Mental disorder not factor in Pistorius shooting
PRETORIA, South Africa (AP) — Oscar Pistorius was not suffering from a mental illness when he killed girlfriend Reeva Steenkamp and was able to understand the wrongfulness of what he had done, according to psychiatric reports submitted Monday at the Olympic athlete's murder trial.
The conclusions by a panel of experts, read aloud by chief prosecutor Gerrie Nel, appeared to remove the possibility that the double-amputee runner could be declared not guilty because of a mental disorder, which would result in his being committed to a mental institution.
The court-ordered evaluation was conducted during a one-month break in the trial, after a psychiatrist testifying for the defense, Dr. Merryll Vorster, said that Pistorius had an anxiety disorder that may have contributed to the shooting in his home in the early hours of Feb. 14, 2013. Pistorius said he feels vulnerable because of his disability and long-held worry about crime, Vorster noted.
Nel had requested an independent inquiry into Pistorius' state of mind, suggesting that the defense might argue that the athlete was not guilty because of mental illness. The examination was conducted at a state psychiatric hospital by a psychologist and three psychiatrists.
On Monday, Nel announced the findings when the trial resumed. However, he quoted only briefly from the conclusions, and the entire reports were not publicly released, raising questions about what else they contained.
Pistorius has testified that he fired through a closed bathroom door, killing Steenkamp, in the mistaken belief there was a dangerous intruder in his home. The prosecution has alleged that Pistorius, 27, killed 29-year-old Steenkamp after a Valentine's Day argument.
Pistorius faces 25 years to life in prison if found guilty of premeditated murder, and could also face years in prison if convicted of murder without premeditation or negligent killing. He is free on bail.
Later Monday, defense lawyer Barry Roux called surgeon Gerald Versfeld, who amputated Pistorius' lower legs when he was 11 months old, to testify about the runner's disability and the difficulty and pain he endured while walking or standing on his stumps. Pistorius was born without fibulas, the slender bones that run from below the knee to the ankle.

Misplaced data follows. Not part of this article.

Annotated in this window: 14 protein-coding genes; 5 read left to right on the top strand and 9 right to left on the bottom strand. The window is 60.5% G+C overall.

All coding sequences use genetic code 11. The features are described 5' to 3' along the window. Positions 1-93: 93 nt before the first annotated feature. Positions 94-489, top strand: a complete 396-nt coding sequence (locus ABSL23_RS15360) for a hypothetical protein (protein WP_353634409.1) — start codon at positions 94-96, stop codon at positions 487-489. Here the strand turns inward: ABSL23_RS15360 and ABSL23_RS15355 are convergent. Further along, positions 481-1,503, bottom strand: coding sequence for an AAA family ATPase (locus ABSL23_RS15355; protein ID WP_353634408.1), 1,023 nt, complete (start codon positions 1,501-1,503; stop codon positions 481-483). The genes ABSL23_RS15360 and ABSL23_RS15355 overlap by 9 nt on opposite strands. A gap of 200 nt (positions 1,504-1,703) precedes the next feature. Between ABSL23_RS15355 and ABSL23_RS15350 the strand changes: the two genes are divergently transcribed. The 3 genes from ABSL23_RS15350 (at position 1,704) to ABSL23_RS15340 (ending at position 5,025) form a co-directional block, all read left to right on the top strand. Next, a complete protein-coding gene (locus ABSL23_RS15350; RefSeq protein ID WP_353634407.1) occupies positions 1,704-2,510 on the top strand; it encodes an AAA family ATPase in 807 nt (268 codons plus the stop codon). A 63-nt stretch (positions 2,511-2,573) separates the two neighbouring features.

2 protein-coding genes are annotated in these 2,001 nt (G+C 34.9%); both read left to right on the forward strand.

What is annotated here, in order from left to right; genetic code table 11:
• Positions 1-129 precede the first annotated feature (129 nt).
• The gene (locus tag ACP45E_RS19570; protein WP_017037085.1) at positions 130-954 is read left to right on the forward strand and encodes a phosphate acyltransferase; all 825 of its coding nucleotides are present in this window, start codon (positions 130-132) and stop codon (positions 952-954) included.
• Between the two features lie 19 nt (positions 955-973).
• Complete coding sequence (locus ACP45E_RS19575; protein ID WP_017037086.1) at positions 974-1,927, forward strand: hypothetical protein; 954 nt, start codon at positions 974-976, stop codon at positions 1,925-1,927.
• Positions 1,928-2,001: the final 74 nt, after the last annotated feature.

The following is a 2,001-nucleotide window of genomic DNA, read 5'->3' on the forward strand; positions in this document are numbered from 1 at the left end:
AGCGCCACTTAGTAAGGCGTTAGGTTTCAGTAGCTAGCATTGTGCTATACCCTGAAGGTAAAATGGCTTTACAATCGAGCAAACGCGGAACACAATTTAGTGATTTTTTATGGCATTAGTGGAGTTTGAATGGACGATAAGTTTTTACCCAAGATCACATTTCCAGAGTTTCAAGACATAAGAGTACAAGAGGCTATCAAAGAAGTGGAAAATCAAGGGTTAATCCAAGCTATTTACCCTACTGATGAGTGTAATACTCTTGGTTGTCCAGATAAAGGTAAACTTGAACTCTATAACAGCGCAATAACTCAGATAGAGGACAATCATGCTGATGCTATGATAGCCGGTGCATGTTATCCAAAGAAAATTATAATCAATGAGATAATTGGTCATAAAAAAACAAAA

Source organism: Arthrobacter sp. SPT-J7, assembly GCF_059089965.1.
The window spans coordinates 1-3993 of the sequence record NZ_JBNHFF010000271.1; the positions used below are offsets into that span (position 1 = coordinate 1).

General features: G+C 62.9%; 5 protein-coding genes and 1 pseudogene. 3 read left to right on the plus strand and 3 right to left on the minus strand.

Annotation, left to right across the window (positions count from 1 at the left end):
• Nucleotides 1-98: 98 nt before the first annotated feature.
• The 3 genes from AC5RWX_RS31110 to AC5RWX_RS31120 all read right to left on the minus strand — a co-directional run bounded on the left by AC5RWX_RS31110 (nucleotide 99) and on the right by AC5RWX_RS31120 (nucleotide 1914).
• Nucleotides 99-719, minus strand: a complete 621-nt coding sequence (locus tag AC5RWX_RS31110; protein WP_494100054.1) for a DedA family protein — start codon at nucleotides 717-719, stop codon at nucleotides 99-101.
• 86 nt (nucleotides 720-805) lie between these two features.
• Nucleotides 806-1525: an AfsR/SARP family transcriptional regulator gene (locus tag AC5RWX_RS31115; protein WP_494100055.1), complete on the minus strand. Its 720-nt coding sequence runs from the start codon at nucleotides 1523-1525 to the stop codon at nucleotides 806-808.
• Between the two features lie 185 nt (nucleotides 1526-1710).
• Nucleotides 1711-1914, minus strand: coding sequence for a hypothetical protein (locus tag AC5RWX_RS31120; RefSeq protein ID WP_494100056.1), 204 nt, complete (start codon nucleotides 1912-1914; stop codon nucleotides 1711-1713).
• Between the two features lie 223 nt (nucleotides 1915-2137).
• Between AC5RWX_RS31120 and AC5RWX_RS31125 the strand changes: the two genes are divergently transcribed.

At Roux's invitation, Judge Thokozile Masipa and her two legal assistants left the dais to closely inspect Pistorius' stumps.
The athlete was on his stumps when he killed Steenkamp, and his defense team has argued that he was more likely to try to confront a perceived danger than to flee because of his limited ability to move without prosthetic limbs. Versfeld testified that Pistorius' disability made him "vulnerable in a dangerous situation."
During cross-examination, Nel questioned the surgeon's objectivity and raised the possibility that Pistorius could have run away from a perceived danger on the night of the shooting. He also said Pistorius rushed back to his bedroom after the shooting and made other movements that indicated he was not as hampered as Versfeld was suggesting.
Roux, the chief defense lawyer, also called acoustics expert Ivan Lin to testify about the challenges of hearing something accurately from a distance.
Neighbors have said in court that they heard a woman screaming on the night Pistorius shot Steenkamp, which could bolster the prosecution's claim that the couple were arguing before Pistorius opened fire. The defense, however, has suggested the witnesses were actually hearing the high-pitched screams of a distraught Pistorius after he realized he had shot Steenkamp.
At times during the trial, Pistorius has sobbed and retched violently, prompting the judge to call adjournments. On Monday, Pistorius was calm and took notes during testimony.